Sometimes I get strange notions about techniques and when I do, it’s probably because I have forgotten the foundation of all bass catching: bass are just big, dumb perch and will hit anything.

Sure, there are exceptions to that rule (sometimes lots of them) and that’s why I repeat the rule so often. Every time I get off track, can’t get a bite, or lose faith, I have to remind myself: Hey, you went to college, dang it!)

Still, it’s only natural to make certain assumptions in fishing.

Take the wacky jig. I’ve had this conversation with my long-time friend and former clubmate, Jim Emmett a couple of times. After I was lucky enough to get an early look at the Flick-Shake and wacky jigs from Jackall, a few years back, it was an easy transition from a dart head and worm to a jig and wacky-rigged worm.

But initial successes seem to come more in the greater spring season than the rest of the year. It wasn’t anything dramatic; it just seemed as the season progressed, my bait choices were sort of programmed in and I went in other directions.

That was, until last fall, when both Jim and I started wacky jigging again, with the Jackall bait and with some homemade versions (which also meant some homemade colors). It didn’t take two trips from the turnover to the New Year, to see, they were biting the darn thing–often way better than the traditional skirted jig.

Of course, now we’re in spring and wacky fishing, with or without a jighead or nail weight are standard fare, so it’s not much of a story. But I will say this. While bass will hit anything, sometimes there’s something unique enough in a bait or tool that cast for cast is just better than other tools for the same technique. A reaper would be one of those, and maybe a French Fry.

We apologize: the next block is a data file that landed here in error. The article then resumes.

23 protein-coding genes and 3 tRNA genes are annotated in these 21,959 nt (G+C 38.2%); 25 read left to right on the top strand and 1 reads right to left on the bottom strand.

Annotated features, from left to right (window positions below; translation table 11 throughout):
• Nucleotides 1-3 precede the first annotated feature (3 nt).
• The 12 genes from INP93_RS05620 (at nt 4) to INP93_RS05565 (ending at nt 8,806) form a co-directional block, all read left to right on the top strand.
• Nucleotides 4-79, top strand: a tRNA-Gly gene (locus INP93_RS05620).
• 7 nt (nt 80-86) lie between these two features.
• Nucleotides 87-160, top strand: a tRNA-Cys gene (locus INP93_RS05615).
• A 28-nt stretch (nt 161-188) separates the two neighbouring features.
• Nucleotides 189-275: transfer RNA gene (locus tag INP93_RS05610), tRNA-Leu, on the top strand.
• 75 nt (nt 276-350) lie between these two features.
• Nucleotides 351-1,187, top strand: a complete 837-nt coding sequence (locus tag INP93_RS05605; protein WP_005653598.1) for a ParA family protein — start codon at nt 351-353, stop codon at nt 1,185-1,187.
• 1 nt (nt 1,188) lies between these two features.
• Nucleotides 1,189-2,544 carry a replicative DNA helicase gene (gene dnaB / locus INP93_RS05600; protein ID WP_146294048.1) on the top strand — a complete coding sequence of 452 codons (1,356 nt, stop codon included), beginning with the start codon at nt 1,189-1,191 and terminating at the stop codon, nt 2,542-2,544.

FLICK SHAKE is a unique shape.

I would also have to include asymetrical Flick-Shake in the same category. Neither Jim nor I are on the payroll, but rarely does the Flick-Shake lose in head-to-head challenges with other dangle-in-the-middle plastics–unless you find a color for the situation that Jackall doesn’t offer.

We kind of know this, since Jim actually melted down and remolded some Creme Color Plus worms (yeah, they still make some) and that color inexplicably gets bit real good at times. Creme, of course, was an early leader of wacky fishing, and beyond the Scoundrel (nightcrawler shape in a ton of colors) they actually offer a Whacky Worm–in 11 of colors.

But my real point is yes, bass will bite this wacky jig/worm now. But they will also bite it later (when the situation warrants). And I shouldn’t be so quick to make up my mind in either case.


3 Responses to “Wacky jigging not just a spring deal”

by Dave Schreck

I have made some molds and Im testing a hand poured version of the wacky this Thursday at DVL. If you need color plus just ask George!

Having just returned to bass fishing after 17 years, I wasn’t around when this Flick Shake technique was introduced. So, after watching a couple of videos online about the technique, I ordered some Jackall Flick Shake worms and jigheads. I’m going to try it next time out. I also found an old friend that was working at Jackall in 2008 (I don’t know if he’s still there, haven’t called him yet), which wouldn’t have happened had you not written this article. Thanks, George for the article, and everything else you do for the sport!

I started using it in South Carolina in the late fall of 08, and I did AWESOME on it. I cashed or got real close to cashing checks in 8 sraight club tournaments. I kept the secret for a year and a half, till someone had to take a sneak peek. Now its pretty popular everywhere. Oh well.